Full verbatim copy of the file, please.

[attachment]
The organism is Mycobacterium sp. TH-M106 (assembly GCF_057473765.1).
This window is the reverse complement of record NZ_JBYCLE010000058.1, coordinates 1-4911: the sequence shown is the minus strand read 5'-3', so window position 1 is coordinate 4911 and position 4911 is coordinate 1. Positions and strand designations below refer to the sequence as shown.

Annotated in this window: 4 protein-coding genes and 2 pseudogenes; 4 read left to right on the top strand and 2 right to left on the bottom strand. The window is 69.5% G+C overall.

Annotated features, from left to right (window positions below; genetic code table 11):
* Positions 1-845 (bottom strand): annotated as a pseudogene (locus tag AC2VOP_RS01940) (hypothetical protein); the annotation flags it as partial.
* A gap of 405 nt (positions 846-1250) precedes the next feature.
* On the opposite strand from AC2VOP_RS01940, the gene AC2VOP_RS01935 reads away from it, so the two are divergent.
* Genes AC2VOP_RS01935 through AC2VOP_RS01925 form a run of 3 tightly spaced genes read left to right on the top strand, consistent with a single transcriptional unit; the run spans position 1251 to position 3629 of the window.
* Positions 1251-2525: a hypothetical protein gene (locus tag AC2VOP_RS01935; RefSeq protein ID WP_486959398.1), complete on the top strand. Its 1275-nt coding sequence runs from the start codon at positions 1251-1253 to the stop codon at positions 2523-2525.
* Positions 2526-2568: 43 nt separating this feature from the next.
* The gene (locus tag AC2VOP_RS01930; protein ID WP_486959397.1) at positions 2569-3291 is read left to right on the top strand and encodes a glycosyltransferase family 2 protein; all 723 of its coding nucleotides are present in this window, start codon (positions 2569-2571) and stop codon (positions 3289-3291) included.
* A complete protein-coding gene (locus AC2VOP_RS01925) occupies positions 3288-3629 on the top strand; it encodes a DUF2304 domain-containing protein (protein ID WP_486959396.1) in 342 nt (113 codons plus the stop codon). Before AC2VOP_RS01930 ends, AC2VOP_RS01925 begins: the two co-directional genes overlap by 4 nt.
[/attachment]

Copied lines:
The organism is Mycobacterium sp. TH-M106 (assembly GCF_057473765.1).
This window is the reverse complement of record NZ_JBYCLE010000058.1, coordinates 1-4911: the sequence shown is the minus strand read 5'-3', so window position 1 is coordinate 4911 and position 4911 is coordinate 1. Positions and strand designations below refer to the sequence as shown.

Annotated in this window: 4 protein-coding genes and 2 pseudogenes; 4 read left to right on the top strand and 2 right to left on the bottom strand. The window is 69.5% G+C overall.

Annotated features, from left to right (window positions below; genetic code table 11):
* Positions 1-845 (bottom strand): annotated as a pseudogene (locus tag AC2VOP_RS01940) (hypothetical protein); the annotation flags it as partial.
* A gap of 405 nt (positions 846-1250) precedes the next feature.
* On the opposite strand from AC2VOP_RS01940, the gene AC2VOP_RS01935 reads away from it, so the two are divergent.
* Genes AC2VOP_RS01935 through AC2VOP_RS01925 form a run of 3 tightly spaced genes read left to right on the top strand, consistent with a single transcriptional unit; the run spans position 1251 to position 3629 of the window.
* Positions 1251-2525: a hypothetical protein gene (locus tag AC2VOP_RS01935; RefSeq protein ID WP_486959398.1), complete on the top strand. Its 1275-nt coding sequence runs from the start codon at positions 1251-1253 to the stop codon at positions 2523-2525.
* Positions 2526-2568: 43 nt separating this feature from the next.
* The gene (locus tag AC2VOP_RS01930; protein ID WP_486959397.1) at positions 2569-3291 is read left to right on the top strand and encodes a glycosyltransferase family 2 protein; all 723 of its coding nucleotides are present in this window, start codon (positions 2569-2571) and stop codon (positions 3289-3291) included.
* A complete protein-coding gene (locus AC2VOP_RS01925) occupies positions 3288-3629 on the top strand; it encodes a DUF2304 domain-containing protein (protein ID WP_486959396.1) in 342 nt (113 codons plus the stop codon). Before AC2VOP_RS01930 ends, AC2VOP_RS01925 begins: the two co-directional genes overlap by 4 nt.